This volume captures the individuality, the national and personal identity, the cultural exchange, and the self-consciousness that have long been sensed as peculiarly potent in the Hellenistic world. The fields of history, literature, art, philosophy, and religion are each presented using the format of two essays followed by a response. Conveying the direction and focus of Hellenistic learning, eighteen leading scholars discuss issues of liberty versus domination, appropriation versus accommodation, the increasing diversity of citizen roles and the dress and gesture (...)
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  18.  29
    Moral Foundations Theory Among Autistic and Neurotypical Children.Erin Elizabeth Dempsey, Chris Moore, Shannon A. Johnson, Sherry H. Stewart & Isabel M. Smith - 2022 - Frontiers in Psychology 12.
    Morality can help guide behavior and facilitate relationships. Although moral judgments by autistic people are similar to neurotypical individuals, many researchers argue that subtle differences signify deficits in autistic individuals. Moral foundation theory describes moral judgments in terms of differences rather than deficits. The current research, aimed at assessing autistic individuals’ moral inclinations using Haidt’s framework, was co-designed with autistic community members. Our aim was to describe autistic moral thinking from a strengths-based perspective while acknowledging differences that may pose interpersonal (...)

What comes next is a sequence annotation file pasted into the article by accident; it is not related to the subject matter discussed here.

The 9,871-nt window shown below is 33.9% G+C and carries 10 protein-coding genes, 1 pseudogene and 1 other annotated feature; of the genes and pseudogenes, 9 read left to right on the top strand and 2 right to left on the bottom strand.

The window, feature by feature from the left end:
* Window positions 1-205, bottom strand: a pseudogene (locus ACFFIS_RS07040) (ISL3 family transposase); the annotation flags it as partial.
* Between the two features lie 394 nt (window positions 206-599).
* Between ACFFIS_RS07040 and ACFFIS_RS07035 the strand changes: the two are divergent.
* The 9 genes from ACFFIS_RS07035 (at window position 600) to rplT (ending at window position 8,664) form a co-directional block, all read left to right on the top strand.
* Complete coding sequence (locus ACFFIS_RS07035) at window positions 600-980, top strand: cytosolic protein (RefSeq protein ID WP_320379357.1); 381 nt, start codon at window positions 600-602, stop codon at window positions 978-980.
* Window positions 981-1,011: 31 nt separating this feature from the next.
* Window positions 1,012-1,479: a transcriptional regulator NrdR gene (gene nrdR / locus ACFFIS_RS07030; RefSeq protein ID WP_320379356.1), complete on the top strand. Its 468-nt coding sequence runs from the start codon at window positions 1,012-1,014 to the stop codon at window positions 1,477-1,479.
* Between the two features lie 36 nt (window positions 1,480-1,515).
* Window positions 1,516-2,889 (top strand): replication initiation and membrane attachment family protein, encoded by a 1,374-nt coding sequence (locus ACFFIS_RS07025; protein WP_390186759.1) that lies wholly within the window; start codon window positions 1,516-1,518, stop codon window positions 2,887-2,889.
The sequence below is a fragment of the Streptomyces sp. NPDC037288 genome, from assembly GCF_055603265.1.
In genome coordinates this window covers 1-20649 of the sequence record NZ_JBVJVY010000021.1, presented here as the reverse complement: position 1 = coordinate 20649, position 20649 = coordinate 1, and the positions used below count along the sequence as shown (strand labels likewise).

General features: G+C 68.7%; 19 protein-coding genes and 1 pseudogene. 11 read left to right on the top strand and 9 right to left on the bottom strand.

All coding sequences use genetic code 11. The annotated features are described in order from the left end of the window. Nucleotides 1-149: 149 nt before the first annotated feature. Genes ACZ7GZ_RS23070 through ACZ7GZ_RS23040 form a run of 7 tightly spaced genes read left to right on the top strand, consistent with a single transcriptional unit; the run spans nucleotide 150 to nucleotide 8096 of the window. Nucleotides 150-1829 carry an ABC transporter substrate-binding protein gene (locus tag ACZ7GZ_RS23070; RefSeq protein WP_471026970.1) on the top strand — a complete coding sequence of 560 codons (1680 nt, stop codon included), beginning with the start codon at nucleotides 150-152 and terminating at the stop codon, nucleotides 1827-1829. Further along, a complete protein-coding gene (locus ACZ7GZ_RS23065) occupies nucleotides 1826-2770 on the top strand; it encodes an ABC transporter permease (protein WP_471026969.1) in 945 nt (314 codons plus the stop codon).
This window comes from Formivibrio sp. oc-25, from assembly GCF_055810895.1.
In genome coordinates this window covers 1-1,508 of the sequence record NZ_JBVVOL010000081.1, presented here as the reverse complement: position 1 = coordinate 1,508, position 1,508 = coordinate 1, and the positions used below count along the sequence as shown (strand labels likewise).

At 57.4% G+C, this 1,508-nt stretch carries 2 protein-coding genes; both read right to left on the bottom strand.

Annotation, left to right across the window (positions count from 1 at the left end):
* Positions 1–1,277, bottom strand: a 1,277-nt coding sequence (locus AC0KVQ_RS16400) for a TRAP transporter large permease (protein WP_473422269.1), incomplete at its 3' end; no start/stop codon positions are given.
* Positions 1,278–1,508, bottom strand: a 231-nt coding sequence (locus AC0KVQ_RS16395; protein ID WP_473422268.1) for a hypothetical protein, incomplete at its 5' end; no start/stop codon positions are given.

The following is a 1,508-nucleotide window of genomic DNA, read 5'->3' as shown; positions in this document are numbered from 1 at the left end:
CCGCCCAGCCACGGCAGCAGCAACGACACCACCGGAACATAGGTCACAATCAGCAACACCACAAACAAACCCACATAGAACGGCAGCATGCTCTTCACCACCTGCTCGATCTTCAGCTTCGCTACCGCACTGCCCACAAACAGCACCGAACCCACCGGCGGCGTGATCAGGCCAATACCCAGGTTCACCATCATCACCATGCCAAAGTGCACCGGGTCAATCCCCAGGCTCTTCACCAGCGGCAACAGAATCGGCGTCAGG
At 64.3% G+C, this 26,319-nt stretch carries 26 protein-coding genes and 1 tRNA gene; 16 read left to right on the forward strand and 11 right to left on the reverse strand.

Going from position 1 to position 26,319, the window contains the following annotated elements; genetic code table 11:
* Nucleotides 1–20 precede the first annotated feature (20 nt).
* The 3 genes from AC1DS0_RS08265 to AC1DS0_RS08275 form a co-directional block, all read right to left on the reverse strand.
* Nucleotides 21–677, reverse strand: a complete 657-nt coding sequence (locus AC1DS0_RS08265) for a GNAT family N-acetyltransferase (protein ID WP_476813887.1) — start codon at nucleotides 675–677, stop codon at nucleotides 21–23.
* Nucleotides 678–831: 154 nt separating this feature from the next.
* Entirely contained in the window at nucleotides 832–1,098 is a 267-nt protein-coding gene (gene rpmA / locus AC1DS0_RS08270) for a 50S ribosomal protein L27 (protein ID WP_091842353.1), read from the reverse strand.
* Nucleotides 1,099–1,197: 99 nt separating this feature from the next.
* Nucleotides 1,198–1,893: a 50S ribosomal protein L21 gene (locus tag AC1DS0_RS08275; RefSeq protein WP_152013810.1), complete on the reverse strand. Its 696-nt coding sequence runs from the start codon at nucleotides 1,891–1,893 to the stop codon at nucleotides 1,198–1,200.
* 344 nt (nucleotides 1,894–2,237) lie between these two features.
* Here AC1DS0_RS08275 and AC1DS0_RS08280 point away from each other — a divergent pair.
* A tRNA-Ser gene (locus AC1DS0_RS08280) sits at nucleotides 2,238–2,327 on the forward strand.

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  19.  34
    Book Review Section 1. [REVIEW]Richard A. Brosio, Thomas A. Brindley, Mary Lynn Stewart, Luisa Duran, Leroy Ortiz, Louis Goldman, Henry W. Hodysh, Robert H. Ennis, Fazal A. Rizvi & Brian Crittenden - 1992 - Educational Studies 23 (4):423-482.
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  20.  29
    A Debate About Anderson's Logic.A. W. Stewart - 2009 - History and Philosophy of Logic 30 (2):157-169.
    This article is about the history of logic in Australia. Douglas Gasking (1911?1994) undertook to translate the logical terminology of John Anderson (1893?1962) into that of Ludwig Wittgenstein's (1921) Tractatus. At the time Gilbert Ryle (1900?1976), and more recently David Armstrong, recommended the result to students; but it is reasonable to have misgivings about Gasking as a guide to either Anderson or Wittgenstein. The historical interest of the debate Gasking initiated is that it yielded surprisingly little information about Anderson's traditional (...)
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  21. Essays on Religion and the Ancient World.A. D. Nock & Zeph Stewart - 1973 - Religious Studies 9 (4):479-482.